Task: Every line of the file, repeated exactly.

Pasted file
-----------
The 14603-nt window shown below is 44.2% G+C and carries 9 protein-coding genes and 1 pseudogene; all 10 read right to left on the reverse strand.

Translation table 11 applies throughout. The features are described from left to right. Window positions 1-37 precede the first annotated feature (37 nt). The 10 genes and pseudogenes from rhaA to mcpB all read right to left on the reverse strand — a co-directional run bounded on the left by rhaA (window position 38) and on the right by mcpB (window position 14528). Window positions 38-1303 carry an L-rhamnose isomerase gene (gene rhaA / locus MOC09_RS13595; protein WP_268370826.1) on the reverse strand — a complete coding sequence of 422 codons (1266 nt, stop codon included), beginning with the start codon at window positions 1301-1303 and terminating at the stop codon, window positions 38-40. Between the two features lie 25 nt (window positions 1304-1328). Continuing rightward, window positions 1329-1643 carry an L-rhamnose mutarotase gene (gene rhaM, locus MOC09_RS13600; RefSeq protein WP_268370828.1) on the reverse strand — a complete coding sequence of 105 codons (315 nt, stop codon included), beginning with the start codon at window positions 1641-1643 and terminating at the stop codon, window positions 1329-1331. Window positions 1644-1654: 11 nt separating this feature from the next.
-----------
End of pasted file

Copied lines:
The 14603-nt window shown below is 44.2% G+C and carries 9 protein-coding genes and 1 pseudogene; all 10 read right to left on the reverse strand.

Translation table 11 applies throughout. The features are described from left to right. Window positions 1-37 precede the first annotated feature (37 nt). The 10 genes and pseudogenes from rhaA to mcpB all read right to left on the reverse strand — a co-directional run bounded on the left by rhaA (window position 38) and on the right by mcpB (window position 14528). Window positions 38-1303 carry an L-rhamnose isomerase gene (gene rhaA / locus MOC09_RS13595; protein WP_268370826.1) on the reverse strand — a complete coding sequence of 422 codons (1266 nt, stop codon included), beginning with the start codon at window positions 1301-1303 and terminating at the stop codon, window positions 38-40. Between the two features lie 25 nt (window positions 1304-1328). Continuing rightward, window positions 1329-1643 carry an L-rhamnose mutarotase gene (gene rhaM, locus MOC09_RS13600; RefSeq protein WP_268370828.1) on the reverse strand — a complete coding sequence of 105 codons (315 nt, stop codon included), beginning with the start codon at window positions 1641-1643 and terminating at the stop codon, window positions 1329-1331. Window positions 1644-1654: 11 nt separating this feature from the next.